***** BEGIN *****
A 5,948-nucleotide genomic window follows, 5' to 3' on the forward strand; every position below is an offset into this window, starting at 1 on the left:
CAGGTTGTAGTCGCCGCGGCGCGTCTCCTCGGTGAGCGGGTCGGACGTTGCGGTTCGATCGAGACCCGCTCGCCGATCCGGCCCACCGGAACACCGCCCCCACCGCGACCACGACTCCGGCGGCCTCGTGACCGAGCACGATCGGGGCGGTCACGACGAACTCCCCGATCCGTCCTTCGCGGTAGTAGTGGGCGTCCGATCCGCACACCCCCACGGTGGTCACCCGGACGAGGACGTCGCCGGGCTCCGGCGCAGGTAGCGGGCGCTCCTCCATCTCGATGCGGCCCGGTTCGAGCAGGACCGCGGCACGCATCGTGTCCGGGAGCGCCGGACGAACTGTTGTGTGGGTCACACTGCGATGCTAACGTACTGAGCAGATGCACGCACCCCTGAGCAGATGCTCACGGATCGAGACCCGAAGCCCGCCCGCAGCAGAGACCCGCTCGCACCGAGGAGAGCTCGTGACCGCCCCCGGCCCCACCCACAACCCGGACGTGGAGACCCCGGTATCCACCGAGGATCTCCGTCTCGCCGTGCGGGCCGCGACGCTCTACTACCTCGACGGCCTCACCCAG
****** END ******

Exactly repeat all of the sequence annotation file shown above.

A 5,948-nucleotide genomic window follows, 5' to 3' on the forward strand; every position below is an offset into this window, starting at 1 on the left:
CAGGTTGTAGTCGCCGCGGCGCGTCTCCTCGGTGAGCGGGTCGGACGTTGCGGTTCGATCGAGACCCGCTCGCCGATCCGGCCCACCGGAACACCGCCCCCACCGCGACCACGACTCCGGCGGCCTCGTGACCGAGCACGATCGGGGCGGTCACGACGAACTCCCCGATCCGTCCTTCGCGGTAGTAGTGGGCGTCCGATCCGCACACCCCCACGGTGGTCACCCGGACGAGGACGTCGCCGGGCTCCGGCGCAGGTAGCGGGCGCTCCTCCATCTCGATGCGGCCCGGTTCGAGCAGGACCGCGGCACGCATCGTGTCCGGGAGCGCCGGACGAACTGTTGTGTGGGTCACACTGCGATGCTAACGTACTGAGCAGATGCACGCACCCCTGAGCAGATGCTCACGGATCGAGACCCGAAGCCCGCCCGCAGCAGAGACCCGCTCGCACCGAGGAGAGCTCGTGACCGCCCCCGGCCCCACCCACAACCCGGACGTGGAGACCCCGGTATCCACCGAGGATCTCCGTCTCGCCGTGCGGGCCGCGACGCTCTACTACCTCGACGGCCTCACCCAG